Ah Socialism. Depending on where you live, that single word is going to have massively different meanings. For many in the USA and for anyone unfortunate enough to have been stuck in the USSR, Socialism is a terrifying boogieman waiting for you to drop your guard before stealing all your freedoms and sending you to a gulag. If you’re a western European, or Scandinavian in particular, it’s the standard mode of business. If you’re from certain Asian nations such as Indonesia, it might bring up nasty memories of instability and political violence. And if you’re an Australian? Well it’s an idea that we sort of embrace, but probably wouldn’t like to admit to.
Much the same way Bernie Sander’s supporters desperately avoid the word, while his opponents hurl it at him like it was on par with eating babies.
Why the huge variety of reactions? Probably because trying to define what Socialism actually stands for is an exercise in frustrated futility – the ideology is so wrapped up in the politics and upheaval of the 20th Century that finding a clear-cut definition is virtually impossible. Normally I’d refer back to a strict definition of the idea at this point, but even people who identify as Socialists can’t decide what the movement is all about. Seriously, you’ve got Anarchic Socialism, Democratic Socialism, Marxism, Leninism, Religious Socialism, Liberal Socialism, Progressive Socialism and even Libertarian Socialism – there’s a brand of Socialism for every other political ideal under the sun, every single one of which is at odds with all the others.
In a modern context, Socialism usually means taxes to provide common services that everyone uses; roads, public transport, water and electricity supply, police and military support, and education to varying degrees. Socialist governments also provide safety nets to ensure no one of the collective falls too far behind – think welfare, employment assistance, healthcare and support for minorities and the disabled.
Of course all governments supply these services to some degree, but the important point is that Socialist nations fund them from taxes and other funds taken from the labour of their people;
Governments that reject Socialism tend to avoid these sort of taxes, either finding money from private investment or else reducing the services they provide and letting individuals figure things out themselves – that whole ‘pull yourself up by your own bootstraps’ thing you hear occasionally. Socialist governments also tend to be pretty heavy on the regulation as well, limiting what people and businesses can and cannot do, in order to ensure that the rest of the people are protected. Contrast this with economically and socially liberal states which tend to minimise restrictions and let everyone its citizens decide what sort of behaviour they will or won’t tolerate.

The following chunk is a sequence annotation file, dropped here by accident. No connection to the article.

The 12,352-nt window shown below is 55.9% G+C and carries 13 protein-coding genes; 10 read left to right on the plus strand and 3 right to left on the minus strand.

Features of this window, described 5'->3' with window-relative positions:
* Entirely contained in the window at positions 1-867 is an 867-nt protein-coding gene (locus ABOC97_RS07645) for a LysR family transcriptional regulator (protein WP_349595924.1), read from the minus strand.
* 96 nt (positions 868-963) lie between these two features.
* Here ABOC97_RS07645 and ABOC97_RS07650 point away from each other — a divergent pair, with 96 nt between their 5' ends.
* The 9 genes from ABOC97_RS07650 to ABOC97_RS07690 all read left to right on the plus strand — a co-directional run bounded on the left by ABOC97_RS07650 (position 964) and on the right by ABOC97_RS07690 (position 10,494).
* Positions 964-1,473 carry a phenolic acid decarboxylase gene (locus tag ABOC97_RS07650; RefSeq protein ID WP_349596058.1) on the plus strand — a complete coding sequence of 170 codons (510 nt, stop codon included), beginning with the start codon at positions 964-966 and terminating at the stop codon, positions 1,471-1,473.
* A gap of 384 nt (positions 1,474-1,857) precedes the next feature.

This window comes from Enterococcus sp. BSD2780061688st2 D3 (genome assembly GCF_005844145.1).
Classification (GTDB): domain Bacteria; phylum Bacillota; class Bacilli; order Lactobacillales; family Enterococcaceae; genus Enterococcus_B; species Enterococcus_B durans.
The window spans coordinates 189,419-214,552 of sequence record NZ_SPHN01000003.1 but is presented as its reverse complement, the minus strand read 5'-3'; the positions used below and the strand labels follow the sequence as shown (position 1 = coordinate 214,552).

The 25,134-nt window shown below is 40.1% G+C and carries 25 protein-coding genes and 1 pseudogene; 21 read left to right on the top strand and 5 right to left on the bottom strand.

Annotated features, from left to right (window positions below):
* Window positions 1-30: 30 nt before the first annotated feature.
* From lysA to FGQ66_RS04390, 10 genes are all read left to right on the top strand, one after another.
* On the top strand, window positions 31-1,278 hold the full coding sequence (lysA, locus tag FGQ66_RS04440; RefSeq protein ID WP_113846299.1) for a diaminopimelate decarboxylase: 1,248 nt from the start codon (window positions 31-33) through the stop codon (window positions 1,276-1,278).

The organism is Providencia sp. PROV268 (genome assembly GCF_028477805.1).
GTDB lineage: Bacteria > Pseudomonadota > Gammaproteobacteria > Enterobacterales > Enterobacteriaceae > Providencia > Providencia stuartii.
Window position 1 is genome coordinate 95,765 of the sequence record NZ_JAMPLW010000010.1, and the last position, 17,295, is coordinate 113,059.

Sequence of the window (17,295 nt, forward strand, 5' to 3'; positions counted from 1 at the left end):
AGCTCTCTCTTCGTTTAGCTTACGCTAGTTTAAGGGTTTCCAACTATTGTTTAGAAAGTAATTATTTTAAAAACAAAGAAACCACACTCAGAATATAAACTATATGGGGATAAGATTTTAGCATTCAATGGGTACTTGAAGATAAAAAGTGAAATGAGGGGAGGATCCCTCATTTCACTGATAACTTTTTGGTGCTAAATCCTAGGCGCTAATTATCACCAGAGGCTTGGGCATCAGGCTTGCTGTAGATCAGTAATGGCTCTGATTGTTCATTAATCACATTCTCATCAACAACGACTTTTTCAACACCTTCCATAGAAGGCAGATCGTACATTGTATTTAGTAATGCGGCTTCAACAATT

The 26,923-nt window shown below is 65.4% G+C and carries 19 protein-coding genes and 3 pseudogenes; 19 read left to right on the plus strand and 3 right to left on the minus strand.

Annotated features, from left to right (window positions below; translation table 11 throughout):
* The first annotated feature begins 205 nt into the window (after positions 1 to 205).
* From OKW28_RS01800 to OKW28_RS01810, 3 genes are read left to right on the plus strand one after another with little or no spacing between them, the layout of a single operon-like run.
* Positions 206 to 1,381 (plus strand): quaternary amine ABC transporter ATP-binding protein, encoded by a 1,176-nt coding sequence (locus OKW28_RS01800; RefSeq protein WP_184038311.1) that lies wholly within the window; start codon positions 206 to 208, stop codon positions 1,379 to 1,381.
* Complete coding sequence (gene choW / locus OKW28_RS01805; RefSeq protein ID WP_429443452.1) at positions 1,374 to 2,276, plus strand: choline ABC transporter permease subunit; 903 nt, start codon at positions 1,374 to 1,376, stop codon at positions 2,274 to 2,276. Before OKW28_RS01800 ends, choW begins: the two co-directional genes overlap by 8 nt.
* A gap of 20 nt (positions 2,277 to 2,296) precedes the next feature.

But these are just characteristics; what is the ideology of Socialism actually about? Well peel back all this detail and you find a core idea that is really quite simple: cooperation.
More specifically, Socialism generally involves groups of people working together for collective benefit. This usually involves common ownership of property and the setting of limitations both on individual freedoms and individual losses – basically the idea that the group should sacrifice part of its resources to ensure that everyone has a minimum standard of living.
Simplified like this, Socialism might seem pretty damn uncontroversial, and in truth it is. Hell we just described the basic ‘village model’ that human beings have been using for the vast majority of our existence – groups of people working together and making individual sacrifices to ensure that the community as a whole thrives. It’s a practice so basic that it’s integrated into ever part of our various cultures, from laws to religion, to the psychological social contract and even children’s proverbs: ‘Share and share alike’, ‘Sharing is caring’, ‘Treat others as you would like them to treat you’, and so on. So how was it that a practice so intrinsic to human nature – and so crucial to human survival – mutate into a political force that dominated one half of the world and continues to terrify the other?